Applied Materials starts $2B program incentives process in Hutto, may bring hundreds of jobs

A global supplier to the semiconductor sector is formally eyeing expansion into an Austin suburb — and the capital investment could top $2 billion capital while bringing more than 800 jobs to Hutto.

The Hutto Independent School District board of trustees on March 31 unanimously voted to accept an application for a Chapter 313 state-funded property tax incentives agreement with Applied Materials Inc. that would aid the construction of a research and development facility in the fast-growing but still small suburb northeast of Austin. Chapter 313 incentives can be used for new manufacturing and energy projects, although the program is currently slated to expire at the end of the year.

Hutto is just west of Taylor, another small suburb that has lured a huge Samsung Electronics Co. Ltd. semiconductor factory.

Sara Leon, an attorney for HISD, said during the meeting that the company’s investment would be exceed $2 billion and would be for a state-of-the-art research and development laboratory.

She added that the application requires a minimum number of jobs, which was listed at 25 jobs with an average salary of $69,000, but the project would create much more than that — including 7,000 construction jobs.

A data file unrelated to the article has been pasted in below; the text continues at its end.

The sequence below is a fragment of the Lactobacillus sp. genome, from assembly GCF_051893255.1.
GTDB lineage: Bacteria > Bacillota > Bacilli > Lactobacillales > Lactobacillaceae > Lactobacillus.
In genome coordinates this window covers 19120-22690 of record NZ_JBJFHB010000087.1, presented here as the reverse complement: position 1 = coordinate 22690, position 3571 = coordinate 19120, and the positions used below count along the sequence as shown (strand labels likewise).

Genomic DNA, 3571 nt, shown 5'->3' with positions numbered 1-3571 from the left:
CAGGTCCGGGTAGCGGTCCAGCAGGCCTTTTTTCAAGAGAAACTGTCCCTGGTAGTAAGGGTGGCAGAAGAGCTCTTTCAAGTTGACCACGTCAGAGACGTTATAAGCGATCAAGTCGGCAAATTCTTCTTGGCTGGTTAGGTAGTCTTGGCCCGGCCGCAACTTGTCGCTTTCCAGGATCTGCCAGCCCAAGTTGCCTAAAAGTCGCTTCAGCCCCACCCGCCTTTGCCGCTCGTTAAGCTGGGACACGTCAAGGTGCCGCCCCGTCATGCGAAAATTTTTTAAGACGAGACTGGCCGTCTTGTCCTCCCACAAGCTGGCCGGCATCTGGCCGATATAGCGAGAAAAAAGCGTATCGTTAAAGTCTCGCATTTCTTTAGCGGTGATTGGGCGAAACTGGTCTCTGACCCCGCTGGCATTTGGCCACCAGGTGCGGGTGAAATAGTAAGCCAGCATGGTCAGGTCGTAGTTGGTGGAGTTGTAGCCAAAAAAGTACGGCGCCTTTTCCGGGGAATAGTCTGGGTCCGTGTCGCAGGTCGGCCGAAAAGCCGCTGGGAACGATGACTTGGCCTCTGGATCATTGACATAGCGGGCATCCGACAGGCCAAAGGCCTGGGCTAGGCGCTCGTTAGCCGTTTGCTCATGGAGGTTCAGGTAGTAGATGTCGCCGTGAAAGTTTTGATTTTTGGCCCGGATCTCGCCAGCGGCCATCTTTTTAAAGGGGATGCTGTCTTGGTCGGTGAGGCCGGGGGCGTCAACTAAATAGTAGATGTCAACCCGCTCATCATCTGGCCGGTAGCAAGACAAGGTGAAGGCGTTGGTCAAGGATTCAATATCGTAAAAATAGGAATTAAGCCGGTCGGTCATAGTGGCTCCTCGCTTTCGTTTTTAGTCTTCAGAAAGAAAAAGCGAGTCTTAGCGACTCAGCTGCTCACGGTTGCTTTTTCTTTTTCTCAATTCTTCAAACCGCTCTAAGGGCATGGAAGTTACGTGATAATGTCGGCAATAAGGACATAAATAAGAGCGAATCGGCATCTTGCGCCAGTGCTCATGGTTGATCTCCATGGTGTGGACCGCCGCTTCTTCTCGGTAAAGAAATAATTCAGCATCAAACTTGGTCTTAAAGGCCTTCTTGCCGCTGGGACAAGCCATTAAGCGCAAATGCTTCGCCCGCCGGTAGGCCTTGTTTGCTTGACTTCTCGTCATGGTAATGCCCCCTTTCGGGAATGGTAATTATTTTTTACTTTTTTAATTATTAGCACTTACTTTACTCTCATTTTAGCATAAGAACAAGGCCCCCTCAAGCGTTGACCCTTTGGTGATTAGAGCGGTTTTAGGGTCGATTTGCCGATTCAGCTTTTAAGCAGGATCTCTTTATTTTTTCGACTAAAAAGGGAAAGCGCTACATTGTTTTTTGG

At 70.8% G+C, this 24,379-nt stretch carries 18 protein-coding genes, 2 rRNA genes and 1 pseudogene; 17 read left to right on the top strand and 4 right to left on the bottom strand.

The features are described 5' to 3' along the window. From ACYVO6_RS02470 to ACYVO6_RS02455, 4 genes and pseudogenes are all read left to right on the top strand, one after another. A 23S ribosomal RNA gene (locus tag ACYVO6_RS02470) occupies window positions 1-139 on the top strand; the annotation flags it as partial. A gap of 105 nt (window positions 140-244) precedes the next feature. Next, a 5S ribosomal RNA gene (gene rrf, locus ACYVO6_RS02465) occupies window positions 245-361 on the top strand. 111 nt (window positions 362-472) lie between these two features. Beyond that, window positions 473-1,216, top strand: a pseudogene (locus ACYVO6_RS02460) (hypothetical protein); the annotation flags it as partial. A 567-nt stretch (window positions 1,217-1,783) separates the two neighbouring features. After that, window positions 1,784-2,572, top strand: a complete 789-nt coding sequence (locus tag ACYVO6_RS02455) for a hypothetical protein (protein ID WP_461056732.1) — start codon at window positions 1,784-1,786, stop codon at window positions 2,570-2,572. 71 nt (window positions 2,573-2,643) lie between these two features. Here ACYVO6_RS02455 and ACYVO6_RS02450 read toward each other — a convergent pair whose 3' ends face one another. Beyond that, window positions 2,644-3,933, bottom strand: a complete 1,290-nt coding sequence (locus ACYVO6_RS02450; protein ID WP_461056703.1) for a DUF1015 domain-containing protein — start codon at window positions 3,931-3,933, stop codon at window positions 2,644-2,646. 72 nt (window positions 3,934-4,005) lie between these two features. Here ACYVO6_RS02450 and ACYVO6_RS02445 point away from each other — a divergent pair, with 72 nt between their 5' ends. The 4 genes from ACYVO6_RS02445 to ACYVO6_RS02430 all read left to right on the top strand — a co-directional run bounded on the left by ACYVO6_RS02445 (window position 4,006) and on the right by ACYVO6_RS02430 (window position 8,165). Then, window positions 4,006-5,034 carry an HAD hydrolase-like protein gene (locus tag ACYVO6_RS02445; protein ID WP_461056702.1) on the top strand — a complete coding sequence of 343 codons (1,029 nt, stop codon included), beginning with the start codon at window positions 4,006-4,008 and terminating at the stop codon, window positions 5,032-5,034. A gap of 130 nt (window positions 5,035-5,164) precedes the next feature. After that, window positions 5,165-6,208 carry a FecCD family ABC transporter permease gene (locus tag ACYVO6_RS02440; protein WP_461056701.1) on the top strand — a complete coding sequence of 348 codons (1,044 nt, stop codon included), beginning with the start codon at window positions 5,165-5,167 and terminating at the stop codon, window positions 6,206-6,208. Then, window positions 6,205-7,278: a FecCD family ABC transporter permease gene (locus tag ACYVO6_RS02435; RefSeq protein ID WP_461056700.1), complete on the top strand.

The application in Hutto marks the first public disclosure of the involvement of Silicon Valley-based Applied Materials (Nasdaq: AMAT), already a major employer in Austin, with a still-growing facility off U.S. Highway 290. Austin Business Journal reported in February that the company was eyeing the city for the project. The school board vote starts the process for the incentives application and still requires a formal review from the state comptroller, before returning to the board for another vote.

Chapter 313 allows a school district to cap the taxable value of a property between $10 million and $100 million for up to 10 years, for the portion of the property taxes it would receive for maintenance and operations. The tool has been used by several companies making massive investments in Central Texas, including the $17 billion Samsung chipmaking plant in Taylor and Tesla Inc.’s $1.1 billion facility rising in Travis County.

However, the Chapter 313 program is slated to end Dec. 31, 2022, because it was not reauthorized by the last state legislature, and companies are rushing to get applications approved before the deadline.

Leon said Applied Materials would invest an initial $80 million within a certain time period, after which the project’s valuation for HISD maintenance and operation taxes would be capped at $80 million for a further period of time. But full terms would be negotiated at a later date.

She added that benefits to the school district include tax savings coming from state, no loss of revenue and the fact that it would increase the district’s tax base.